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SCRANTON, Pa. – Even if you’re fanatical about washing your hands and do your best to avoid people with obvious symptoms, there is still a chance that you’ll come down with the flu this year. While getting the flu vaccine is still the best way to prevent getting the flu, it’s not a guarantee that you’ll stay healthy. Although it provides protection and is especially important for young children and older adults, it’s only about 60 percent effective at preventing the flu. 

Therefore, it’s best to be prepared with a strategy for combating the flu. 

“There’s good news and bad news about the flu,” said Dr. Amit Sharma, M.D., MPH, an infectious diseases specialist at Geisinger Community Medical Center in Scranton. “If you’ve got it, there’s no cure. However, there are some things you can do to ease your suffering and shorten the duration of your symptoms.”

Flu Symptoms and Remedies

“Flu symptoms extend beyond just a bad cold and will include fever, nausea and severe body aches,” said Dr. Sharma. “It’s important to treat the symptoms effectively, since they can lead to dangerous health problems like dehydration.”  

If you or someone in your family has the flu, the following strategies may help ease some of the unpleasant symptoms. However, before trying any of these remedies at home, always speak with your doctor first for expert advice on how to treat your illness.

  • Fatigue: The only real way to treat the fatigue associated with the flu is to stay home from work or school and get the rest your body needs. The fatigue you feel happens because your body is working overtime to battle the influenza virus.
  • Aches and pains: Over-the-counter pain relievers such as ibuprofen (Advil, Motrin) and acetaminophen (Tylenol) can help reduce your aches and lower your fever. Pay close attention to medication ingredients and warning labels, since many cough and flu medicines contain ibuprofen or acetaminophen, which makes it easy to overdose.

“No matter how bad you feel, certain at-risk patients should not take any over-the-counter medicines without first talking to their doctor,” said Dr. Sharma. “Medications, even those you can buy without a prescription, can be harmful to people with liver, stomach or blood pressure issues.”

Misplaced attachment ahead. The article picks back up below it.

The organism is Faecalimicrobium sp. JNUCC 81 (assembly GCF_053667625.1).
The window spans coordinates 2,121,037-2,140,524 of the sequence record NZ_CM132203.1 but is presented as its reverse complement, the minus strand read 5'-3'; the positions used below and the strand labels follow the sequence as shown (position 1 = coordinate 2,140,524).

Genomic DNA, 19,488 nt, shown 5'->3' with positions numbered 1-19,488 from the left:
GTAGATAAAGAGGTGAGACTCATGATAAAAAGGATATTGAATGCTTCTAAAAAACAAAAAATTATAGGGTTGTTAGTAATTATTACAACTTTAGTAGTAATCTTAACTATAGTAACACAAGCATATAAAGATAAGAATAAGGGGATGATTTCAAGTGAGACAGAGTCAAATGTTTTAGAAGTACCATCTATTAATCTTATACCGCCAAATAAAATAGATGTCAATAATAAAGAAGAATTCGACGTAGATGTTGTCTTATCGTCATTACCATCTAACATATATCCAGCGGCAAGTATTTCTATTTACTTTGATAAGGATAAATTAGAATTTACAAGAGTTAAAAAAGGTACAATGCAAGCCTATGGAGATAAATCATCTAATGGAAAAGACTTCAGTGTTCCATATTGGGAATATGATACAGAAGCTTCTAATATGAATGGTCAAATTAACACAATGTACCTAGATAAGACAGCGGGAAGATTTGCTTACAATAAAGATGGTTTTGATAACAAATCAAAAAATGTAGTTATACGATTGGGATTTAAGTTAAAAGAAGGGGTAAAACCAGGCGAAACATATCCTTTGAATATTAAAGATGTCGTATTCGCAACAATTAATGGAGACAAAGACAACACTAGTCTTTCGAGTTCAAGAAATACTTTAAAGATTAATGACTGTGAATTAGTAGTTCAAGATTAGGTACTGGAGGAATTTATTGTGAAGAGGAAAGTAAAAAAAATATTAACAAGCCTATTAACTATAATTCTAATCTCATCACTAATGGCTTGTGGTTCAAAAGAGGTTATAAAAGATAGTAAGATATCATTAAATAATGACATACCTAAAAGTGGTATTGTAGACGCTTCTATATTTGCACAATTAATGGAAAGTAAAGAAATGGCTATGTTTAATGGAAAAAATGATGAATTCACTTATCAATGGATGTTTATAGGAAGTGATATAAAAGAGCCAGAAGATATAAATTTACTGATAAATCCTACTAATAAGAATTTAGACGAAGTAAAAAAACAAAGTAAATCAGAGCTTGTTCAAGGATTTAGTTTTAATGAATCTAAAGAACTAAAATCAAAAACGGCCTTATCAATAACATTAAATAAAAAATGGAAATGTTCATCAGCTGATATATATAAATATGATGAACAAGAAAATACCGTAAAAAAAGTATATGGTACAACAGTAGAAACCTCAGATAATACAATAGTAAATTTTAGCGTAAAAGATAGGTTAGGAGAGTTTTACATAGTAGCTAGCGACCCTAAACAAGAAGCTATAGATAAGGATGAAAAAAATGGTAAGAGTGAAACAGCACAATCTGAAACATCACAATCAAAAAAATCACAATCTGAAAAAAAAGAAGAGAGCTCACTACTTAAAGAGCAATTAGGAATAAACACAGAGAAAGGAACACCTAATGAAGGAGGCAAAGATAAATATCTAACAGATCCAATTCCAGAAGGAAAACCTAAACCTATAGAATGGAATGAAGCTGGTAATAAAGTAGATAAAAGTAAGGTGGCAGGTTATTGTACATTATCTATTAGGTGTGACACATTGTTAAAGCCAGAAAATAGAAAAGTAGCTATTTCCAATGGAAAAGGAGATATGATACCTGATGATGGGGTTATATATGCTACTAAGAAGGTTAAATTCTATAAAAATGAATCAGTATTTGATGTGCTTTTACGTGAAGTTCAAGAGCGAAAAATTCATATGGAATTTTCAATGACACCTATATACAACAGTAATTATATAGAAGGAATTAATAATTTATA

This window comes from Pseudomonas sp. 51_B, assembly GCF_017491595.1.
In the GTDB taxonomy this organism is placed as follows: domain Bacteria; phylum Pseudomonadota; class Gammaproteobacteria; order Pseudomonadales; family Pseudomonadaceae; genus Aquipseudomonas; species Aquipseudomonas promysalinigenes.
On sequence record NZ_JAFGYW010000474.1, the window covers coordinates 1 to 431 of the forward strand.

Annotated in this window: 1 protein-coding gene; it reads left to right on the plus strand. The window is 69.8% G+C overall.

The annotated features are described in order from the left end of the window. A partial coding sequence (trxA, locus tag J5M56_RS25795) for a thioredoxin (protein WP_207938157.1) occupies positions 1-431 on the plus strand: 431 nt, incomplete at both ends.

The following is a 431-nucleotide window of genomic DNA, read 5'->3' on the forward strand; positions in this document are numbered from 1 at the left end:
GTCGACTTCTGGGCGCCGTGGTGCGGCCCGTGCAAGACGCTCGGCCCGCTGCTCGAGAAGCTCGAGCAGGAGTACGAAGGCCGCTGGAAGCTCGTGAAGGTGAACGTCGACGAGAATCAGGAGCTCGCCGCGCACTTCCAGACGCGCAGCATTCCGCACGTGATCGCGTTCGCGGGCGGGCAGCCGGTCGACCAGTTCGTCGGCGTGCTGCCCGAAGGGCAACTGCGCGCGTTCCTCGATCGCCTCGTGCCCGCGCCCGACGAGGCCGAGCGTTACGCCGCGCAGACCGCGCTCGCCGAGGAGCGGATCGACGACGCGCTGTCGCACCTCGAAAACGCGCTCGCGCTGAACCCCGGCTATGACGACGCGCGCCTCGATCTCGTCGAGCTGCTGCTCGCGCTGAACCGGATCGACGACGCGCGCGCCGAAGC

• Nausea and vomiting: Vomiting can lead to dehydration, which can make your nausea worse. Drink plenty of clear fluids or sports drinks to stay hydrated and avoid this vicious cycle. Ginger ale and peppermint tea can also help. If you can’t keep anything down, your doctor may be able to prescribe a medication to help reduce your nausea.
  • Sore throat and congestion: Lozenges can help ease a sore throat, but may be hard to tolerate if you’re dealing with nausea and vomiting. Use a humidifier to help alleviate the irritation caused by dry indoor air that is common in the winter. Breathing in the steam from your shower or a pot of hot water can help keep your nasal passages clear.

“Home remedies really can help reduce the suffering caused by the flu,” said Dr. Sharma. “Your first line of defense, however, should be a call to your doctor. They can help you manage the symptoms and may prescribe an antiviral medication to help shorten the duration of your illness.”

If you haven’t received immunization yet, it’s not too late to get the flu shot. The flu season typically lasts from October through May with activity peaking between late November and March. 

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